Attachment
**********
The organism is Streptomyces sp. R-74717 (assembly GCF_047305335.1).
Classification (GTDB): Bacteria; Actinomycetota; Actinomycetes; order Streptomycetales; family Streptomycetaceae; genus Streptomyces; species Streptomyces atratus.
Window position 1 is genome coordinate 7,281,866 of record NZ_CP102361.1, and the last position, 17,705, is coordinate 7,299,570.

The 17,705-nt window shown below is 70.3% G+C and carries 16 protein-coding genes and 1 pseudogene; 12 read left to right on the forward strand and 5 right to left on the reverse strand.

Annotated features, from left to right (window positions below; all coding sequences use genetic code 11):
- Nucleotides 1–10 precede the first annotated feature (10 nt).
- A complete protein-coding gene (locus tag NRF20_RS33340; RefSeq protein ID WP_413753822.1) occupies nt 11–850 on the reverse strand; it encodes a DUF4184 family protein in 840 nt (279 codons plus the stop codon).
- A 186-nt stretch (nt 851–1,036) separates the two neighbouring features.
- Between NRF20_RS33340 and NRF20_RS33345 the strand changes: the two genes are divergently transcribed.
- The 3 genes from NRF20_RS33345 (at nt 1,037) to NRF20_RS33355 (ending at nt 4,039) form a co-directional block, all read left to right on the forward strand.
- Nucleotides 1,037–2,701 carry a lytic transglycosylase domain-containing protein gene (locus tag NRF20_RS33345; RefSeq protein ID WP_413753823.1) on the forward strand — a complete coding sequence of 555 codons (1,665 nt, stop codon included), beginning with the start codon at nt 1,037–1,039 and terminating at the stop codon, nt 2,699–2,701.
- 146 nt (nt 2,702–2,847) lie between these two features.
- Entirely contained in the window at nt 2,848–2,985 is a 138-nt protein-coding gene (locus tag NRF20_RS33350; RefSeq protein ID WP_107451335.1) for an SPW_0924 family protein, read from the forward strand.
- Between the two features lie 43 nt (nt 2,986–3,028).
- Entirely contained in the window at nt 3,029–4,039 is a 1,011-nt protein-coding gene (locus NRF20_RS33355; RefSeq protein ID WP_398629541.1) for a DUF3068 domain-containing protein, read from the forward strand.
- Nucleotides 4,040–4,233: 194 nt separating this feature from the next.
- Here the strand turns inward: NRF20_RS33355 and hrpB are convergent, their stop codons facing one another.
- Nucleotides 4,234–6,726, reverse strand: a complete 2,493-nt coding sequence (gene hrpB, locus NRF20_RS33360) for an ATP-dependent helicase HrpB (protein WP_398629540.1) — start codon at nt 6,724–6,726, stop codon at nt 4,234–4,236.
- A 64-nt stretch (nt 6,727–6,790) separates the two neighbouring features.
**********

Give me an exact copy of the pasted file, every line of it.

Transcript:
The organism is Streptomyces sp. R-74717 (assembly GCF_047305335.1).
Classification (GTDB): Bacteria; Actinomycetota; Actinomycetes; order Streptomycetales; family Streptomycetaceae; genus Streptomyces; species Streptomyces atratus.
Window position 1 is genome coordinate 7,281,866 of record NZ_CP102361.1, and the last position, 17,705, is coordinate 7,299,570.

The 17,705-nt window shown below is 70.3% G+C and carries 16 protein-coding genes and 1 pseudogene; 12 read left to right on the forward strand and 5 right to left on the reverse strand.

Annotated features, from left to right (window positions below; all coding sequences use genetic code 11):
- Nucleotides 1–10 precede the first annotated feature (10 nt).
- A complete protein-coding gene (locus tag NRF20_RS33340; RefSeq protein ID WP_413753822.1) occupies nt 11–850 on the reverse strand; it encodes a DUF4184 family protein in 840 nt (279 codons plus the stop codon).
- A 186-nt stretch (nt 851–1,036) separates the two neighbouring features.
- Between NRF20_RS33340 and NRF20_RS33345 the strand changes: the two genes are divergently transcribed.
- The 3 genes from NRF20_RS33345 (at nt 1,037) to NRF20_RS33355 (ending at nt 4,039) form a co-directional block, all read left to right on the forward strand.
- Nucleotides 1,037–2,701 carry a lytic transglycosylase domain-containing protein gene (locus tag NRF20_RS33345; RefSeq protein ID WP_413753823.1) on the forward strand — a complete coding sequence of 555 codons (1,665 nt, stop codon included), beginning with the start codon at nt 1,037–1,039 and terminating at the stop codon, nt 2,699–2,701.
- 146 nt (nt 2,702–2,847) lie between these two features.
- Entirely contained in the window at nt 2,848–2,985 is a 138-nt protein-coding gene (locus tag NRF20_RS33350; RefSeq protein ID WP_107451335.1) for an SPW_0924 family protein, read from the forward strand.
- Between the two features lie 43 nt (nt 2,986–3,028).
- Entirely contained in the window at nt 3,029–4,039 is a 1,011-nt protein-coding gene (locus NRF20_RS33355; RefSeq protein ID WP_398629541.1) for a DUF3068 domain-containing protein, read from the forward strand.
- Nucleotides 4,040–4,233: 194 nt separating this feature from the next.
- Here the strand turns inward: NRF20_RS33355 and hrpB are convergent, their stop codons facing one another.
- Nucleotides 4,234–6,726, reverse strand: a complete 2,493-nt coding sequence (gene hrpB, locus NRF20_RS33360) for an ATP-dependent helicase HrpB (protein WP_398629540.1) — start codon at nt 6,724–6,726, stop codon at nt 4,234–4,236.
- A 64-nt stretch (nt 6,727–6,790) separates the two neighbouring features.